Wedge’s transformation step is application-independent, but its overhead can be significant even when parallelized. Hence, we propose two key optimizations to make it practical. First, we borrow the key concept of hybrid engines and only transform the traditional frontier into the Wedge Frontier when it is sufficiently empty, thus requiring little work to transform. Otherwise we simply execute the pull engine on the entire graph without a frontier. In both cases, Wedge uses the pull engine for processing, improving processing throughput and eliminating the need to implement the application multiple times. Second, we tweak the granularity of the Wedge Frontier so that one element within it can correspond to multiple edges. This represents a trade-off between pull engine and transformation step performance: a coarser granularity adds potentially unnecessary work to the pull engine but reduces the transformation step overheads since less elements need to be added to the Wedge Frontier. The opposite is true of a finer granularity.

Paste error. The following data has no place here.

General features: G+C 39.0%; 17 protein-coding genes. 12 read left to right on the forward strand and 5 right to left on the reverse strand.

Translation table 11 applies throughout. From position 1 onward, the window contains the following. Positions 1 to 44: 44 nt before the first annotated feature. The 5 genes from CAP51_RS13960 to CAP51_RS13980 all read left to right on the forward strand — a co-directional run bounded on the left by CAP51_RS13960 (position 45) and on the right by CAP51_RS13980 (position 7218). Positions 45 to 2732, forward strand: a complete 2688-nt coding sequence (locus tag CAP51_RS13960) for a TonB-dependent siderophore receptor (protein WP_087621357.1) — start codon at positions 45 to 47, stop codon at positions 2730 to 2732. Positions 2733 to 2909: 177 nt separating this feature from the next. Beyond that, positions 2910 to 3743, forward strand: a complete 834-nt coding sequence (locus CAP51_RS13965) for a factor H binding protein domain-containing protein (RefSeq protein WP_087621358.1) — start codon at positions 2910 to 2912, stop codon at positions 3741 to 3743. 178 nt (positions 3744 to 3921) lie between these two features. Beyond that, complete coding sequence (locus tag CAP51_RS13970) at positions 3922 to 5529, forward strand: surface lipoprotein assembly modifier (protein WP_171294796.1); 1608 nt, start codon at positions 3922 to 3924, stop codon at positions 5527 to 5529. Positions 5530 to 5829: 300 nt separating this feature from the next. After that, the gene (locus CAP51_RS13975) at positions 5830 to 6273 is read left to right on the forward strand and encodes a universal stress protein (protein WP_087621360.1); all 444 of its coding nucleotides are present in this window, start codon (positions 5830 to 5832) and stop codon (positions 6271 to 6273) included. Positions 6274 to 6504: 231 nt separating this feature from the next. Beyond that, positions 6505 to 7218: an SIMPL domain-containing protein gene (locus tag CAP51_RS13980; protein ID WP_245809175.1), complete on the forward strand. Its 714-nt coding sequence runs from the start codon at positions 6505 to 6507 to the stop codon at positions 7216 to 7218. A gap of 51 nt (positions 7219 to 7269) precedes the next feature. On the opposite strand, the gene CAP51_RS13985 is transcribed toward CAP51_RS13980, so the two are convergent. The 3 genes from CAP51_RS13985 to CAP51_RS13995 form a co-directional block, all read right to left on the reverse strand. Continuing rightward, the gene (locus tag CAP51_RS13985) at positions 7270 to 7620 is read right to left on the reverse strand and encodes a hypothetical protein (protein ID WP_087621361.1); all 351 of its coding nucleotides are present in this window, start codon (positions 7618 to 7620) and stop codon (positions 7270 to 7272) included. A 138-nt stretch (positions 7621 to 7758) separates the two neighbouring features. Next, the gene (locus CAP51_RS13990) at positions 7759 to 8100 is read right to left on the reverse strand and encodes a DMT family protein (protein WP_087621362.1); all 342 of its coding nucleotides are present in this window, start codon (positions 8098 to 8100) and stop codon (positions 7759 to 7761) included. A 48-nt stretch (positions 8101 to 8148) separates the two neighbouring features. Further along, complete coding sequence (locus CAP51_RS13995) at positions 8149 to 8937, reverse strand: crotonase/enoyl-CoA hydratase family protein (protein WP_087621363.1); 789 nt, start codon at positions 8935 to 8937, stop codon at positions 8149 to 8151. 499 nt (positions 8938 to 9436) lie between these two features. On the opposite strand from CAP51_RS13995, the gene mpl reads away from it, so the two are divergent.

Our implementation of Wedge is built on top of Grazelle, a state-of-the-art open-source hybrid graph processing framework, resulting in a new pull-only version. Wedge’s two key optimization strategies respectively improve its performance by up to and , enabling it to outperform existing graph processing frameworks Grazelle, Ligra, and GraphMat respectively by up to , , and .

Wedge is publicly available on GitHub. It can be accessed at https://github.com/stanford-mast/Wedge.

## 2 Background